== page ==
He was asked to create the art installation for the McIver Building only a few years after he came to North Carolina. Although he was faced with financial limitations and unusual space restrictions, Cox created the modern design from a series of gray enameled panels that projected about three inches from the wall. This 35 x 20 foot sculptural facade was designed as an abstract “art piece” and was created to cast a changing pattern of light and shadow as the sun moved west during the day. In the morning, the mural would be hidden in shadows, and it would be gradually illuminated by the sunlight. At night, lights hidden behind the columns would create a green-silver sheen on the facade.
Cox’s continued interest in light and shadow can be seen in his “Color Wall,” which was created in the early 1970s for the D. H Hill Library at NC State University. This kinetic sculpture was designed to display constantly changing vertical patterns of color when lighted by twenty-three spotlights.  Although the Color Wall remains a part of the Hill Library, other of the artist’s art installations no longer exist. It is likely that the mural on the facade of the McIver Building will suffer the same fate, and be disassembled as part of the demolition of the structure, which will take place next year.

Monday, August 7, 2017

"Woodsy Paths" and "Ferocious Creatures" at Camp Ahuntforfun

Camping and outdoor recreation have been a staple of UNCG student life since the early 1900s. The student Athletic Association, soon after its founding in 1900, coordinated short hikes around campus. In 1922, a need for longer hikes and more outdoor recreational opportunities led faculty members and students to begin renting cabins around the Greensboro area for overnight excursions. Students who hiked at least 100 miles in shorter campus-based outings were allowed to attend these off-campus trips.

The log cabin at Camp Ahuntforfun
While this gave students the opportunity for outdoor recreation and education, issues arose which led students and faculty members to request the College purchase its own camp site. In the 1924 annual report for the Department of Physical Education, Department Head Mary Channing Coleman wrote that the Athletic Association would not be returning to their previous campsite as “the lodge has been broken into and the greater part of our meager equipment stolen.” Three years later in the 1927 annual report, Coleman argued a “college camp is urgently needed, not only as an item of our sports and recreation equipment, but as one factor in our teacher training.”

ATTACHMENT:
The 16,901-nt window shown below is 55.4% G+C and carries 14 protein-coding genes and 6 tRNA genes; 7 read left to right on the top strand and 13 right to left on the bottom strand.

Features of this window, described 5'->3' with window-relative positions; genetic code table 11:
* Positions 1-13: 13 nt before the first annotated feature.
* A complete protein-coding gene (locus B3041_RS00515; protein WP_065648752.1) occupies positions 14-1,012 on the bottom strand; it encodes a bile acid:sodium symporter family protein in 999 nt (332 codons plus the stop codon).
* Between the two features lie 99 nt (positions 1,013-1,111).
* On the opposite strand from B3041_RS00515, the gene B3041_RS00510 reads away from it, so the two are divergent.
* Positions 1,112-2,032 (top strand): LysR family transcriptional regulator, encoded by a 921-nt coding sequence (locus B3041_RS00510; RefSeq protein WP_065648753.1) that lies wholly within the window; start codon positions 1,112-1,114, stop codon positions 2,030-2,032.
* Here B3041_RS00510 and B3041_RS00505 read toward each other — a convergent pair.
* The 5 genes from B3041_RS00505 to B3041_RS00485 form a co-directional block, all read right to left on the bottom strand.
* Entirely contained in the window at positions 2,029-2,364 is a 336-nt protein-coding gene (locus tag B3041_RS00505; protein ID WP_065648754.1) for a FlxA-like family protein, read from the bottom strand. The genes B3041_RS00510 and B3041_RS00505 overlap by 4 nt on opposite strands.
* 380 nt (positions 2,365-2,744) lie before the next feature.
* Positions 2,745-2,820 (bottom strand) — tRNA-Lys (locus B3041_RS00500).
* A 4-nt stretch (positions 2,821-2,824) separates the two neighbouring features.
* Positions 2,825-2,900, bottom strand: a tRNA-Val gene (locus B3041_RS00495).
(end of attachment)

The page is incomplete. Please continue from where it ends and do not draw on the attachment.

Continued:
Fun times at Camp Ahutforfun
When the College did not purchase a camp, the Athletic Association began raising funds to purchase one itself. The group sold gym uniforms and swimsuits to fellow students in order to raise the $3,500 needed to purchase a camp site on Pleasant Garden Road, about five miles from campus. The two-acre site featured a log cabin with a large front porch and sleeping space, a well approximately 80-feet deep and a stream which the students hoped could later be developed into a swimming pool.

Students visiting Camp Ahutforfun
On Saturday, March 23, 1929, nine students and one faculty chaperone made the inaugural visit to the camp. Rain on the first day kept the campers near the cabin, where they entertained themselves with bridge, dancing, horseshoes and an Easter egg hunt. On Sunday, however, clear skies allowed the students to take what the Carolinian described as “a long hike through the woodsy paths and pastures, carefully avoiding those that were suspected of containing ferocious animals.”

The Athletic Association continued to grow their camp, adding a large outdoor fireplace, volleyball nets and other equipment. In 1932, after a campus wide contest, the camp was officially named “Camp Ahutforfun.” Students continued use of the camp site until 1943, when the Athletic Association purchased a larger tract of land near the Guilford Battleground site.